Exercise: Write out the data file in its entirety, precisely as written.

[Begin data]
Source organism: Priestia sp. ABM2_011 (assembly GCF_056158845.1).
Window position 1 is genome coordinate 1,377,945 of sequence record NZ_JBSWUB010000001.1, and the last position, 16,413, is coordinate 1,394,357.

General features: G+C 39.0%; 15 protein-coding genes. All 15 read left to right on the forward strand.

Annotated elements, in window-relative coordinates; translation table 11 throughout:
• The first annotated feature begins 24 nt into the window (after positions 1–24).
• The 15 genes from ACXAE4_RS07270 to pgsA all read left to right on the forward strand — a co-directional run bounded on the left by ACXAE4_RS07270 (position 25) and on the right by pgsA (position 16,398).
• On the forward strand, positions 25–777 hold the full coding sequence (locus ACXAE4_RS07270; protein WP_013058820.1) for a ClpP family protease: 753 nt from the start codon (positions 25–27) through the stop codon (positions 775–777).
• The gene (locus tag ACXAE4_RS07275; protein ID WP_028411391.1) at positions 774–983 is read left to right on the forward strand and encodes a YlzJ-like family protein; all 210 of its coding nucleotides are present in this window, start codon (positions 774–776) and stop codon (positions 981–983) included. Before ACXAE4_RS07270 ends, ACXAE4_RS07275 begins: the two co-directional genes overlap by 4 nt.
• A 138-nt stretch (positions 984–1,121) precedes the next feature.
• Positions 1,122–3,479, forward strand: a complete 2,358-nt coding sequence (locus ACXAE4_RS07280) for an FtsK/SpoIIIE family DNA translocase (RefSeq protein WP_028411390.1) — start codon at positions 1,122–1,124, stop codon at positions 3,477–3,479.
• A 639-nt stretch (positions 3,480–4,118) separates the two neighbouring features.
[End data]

Source organism: Priestia sp. ABM2_011 (assembly GCF_056158845.1).
Window position 1 is genome coordinate 1,377,945 of sequence record NZ_JBSWUB010000001.1, and the last position, 16,413, is coordinate 1,394,357.

General features: G+C 39.0%; 15 protein-coding genes. All 15 read left to right on the forward strand.

Annotated elements, in window-relative coordinates; translation table 11 throughout:
• The first annotated feature begins 24 nt into the window (after positions 1–24).
• The 15 genes from ACXAE4_RS07270 to pgsA all read left to right on the forward strand — a co-directional run bounded on the left by ACXAE4_RS07270 (position 25) and on the right by pgsA (position 16,398).
• On the forward strand, positions 25–777 hold the full coding sequence (locus ACXAE4_RS07270; protein WP_013058820.1) for a ClpP family protease: 753 nt from the start codon (positions 25–27) through the stop codon (positions 775–777).
• The gene (locus tag ACXAE4_RS07275; protein ID WP_028411391.1) at positions 774–983 is read left to right on the forward strand and encodes a YlzJ-like family protein; all 210 of its coding nucleotides are present in this window, start codon (positions 774–776) and stop codon (positions 981–983) included. Before ACXAE4_RS07270 ends, ACXAE4_RS07275 begins: the two co-directional genes overlap by 4 nt.
• A 138-nt stretch (positions 984–1,121) precedes the next feature.
• Positions 1,122–3,479, forward strand: a complete 2,358-nt coding sequence (locus ACXAE4_RS07280) for an FtsK/SpoIIIE family DNA translocase (RefSeq protein WP_028411390.1) — start codon at positions 1,122–1,124, stop codon at positions 3,477–3,479.
• A 639-nt stretch (positions 3,480–4,118) separates the two neighbouring features.